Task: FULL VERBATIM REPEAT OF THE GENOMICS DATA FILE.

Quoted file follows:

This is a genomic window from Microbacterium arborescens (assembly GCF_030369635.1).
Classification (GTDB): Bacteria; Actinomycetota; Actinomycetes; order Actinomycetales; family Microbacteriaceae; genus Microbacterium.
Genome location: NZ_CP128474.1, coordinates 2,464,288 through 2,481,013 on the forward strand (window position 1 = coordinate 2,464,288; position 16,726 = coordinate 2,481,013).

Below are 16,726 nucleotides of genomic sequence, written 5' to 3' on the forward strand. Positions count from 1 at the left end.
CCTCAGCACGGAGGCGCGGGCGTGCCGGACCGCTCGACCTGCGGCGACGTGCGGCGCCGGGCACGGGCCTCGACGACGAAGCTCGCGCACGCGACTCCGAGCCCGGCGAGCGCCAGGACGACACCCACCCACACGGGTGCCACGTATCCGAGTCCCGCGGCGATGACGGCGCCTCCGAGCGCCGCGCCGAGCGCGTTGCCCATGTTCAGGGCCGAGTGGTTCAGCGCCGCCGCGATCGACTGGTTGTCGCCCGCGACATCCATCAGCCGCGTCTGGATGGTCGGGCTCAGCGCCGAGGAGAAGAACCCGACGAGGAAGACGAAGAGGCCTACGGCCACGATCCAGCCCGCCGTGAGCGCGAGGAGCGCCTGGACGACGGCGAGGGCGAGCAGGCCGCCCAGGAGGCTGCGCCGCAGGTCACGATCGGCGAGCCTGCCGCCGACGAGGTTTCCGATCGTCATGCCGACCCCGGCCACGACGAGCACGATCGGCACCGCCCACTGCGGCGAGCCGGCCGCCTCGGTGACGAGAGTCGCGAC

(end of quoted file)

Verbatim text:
This is a genomic window from Microbacterium arborescens (assembly GCF_030369635.1).
Classification (GTDB): Bacteria; Actinomycetota; Actinomycetes; order Actinomycetales; family Microbacteriaceae; genus Microbacterium.
Genome location: NZ_CP128474.1, coordinates 2,464,288 through 2,481,013 on the forward strand (window position 1 = coordinate 2,464,288; position 16,726 = coordinate 2,481,013).

Below are 16,726 nucleotides of genomic sequence, written 5' to 3' on the forward strand. Positions count from 1 at the left end.
CCTCAGCACGGAGGCGCGGGCGTGCCGGACCGCTCGACCTGCGGCGACGTGCGGCGCCGGGCACGGGCCTCGACGACGAAGCTCGCGCACGCGACTCCGAGCCCGGCGAGCGCCAGGACGACACCCACCCACACGGGTGCCACGTATCCGAGTCCCGCGGCGATGACGGCGCCTCCGAGCGCCGCGCCGAGCGCGTTGCCCATGTTCAGGGCCGAGTGGTTCAGCGCCGCCGCGATCGACTGGTTGTCGCCCGCGACATCCATCAGCCGCGTCTGGATGGTCGGGCTCAGCGCCGAGGAGAAGAACCCGACGAGGAAGACGAAGAGGCCTACGGCCACGATCCAGCCCGCCGTGAGCGCGAGGAGCGCCTGGACGACGGCGAGGGCGAGCAGGCCGCCCAGGAGGCTGCGCCGCAGGTCACGATCGGCGAGCCTGCCGCCGACGAGGTTTCCGATCGTCATGCCGACCCCGGCCACGACGAGCACGATCGGCACCGCCCACTGCGGCGAGCCGGCCGCCTCGGTGACGAGAGTCGCGAC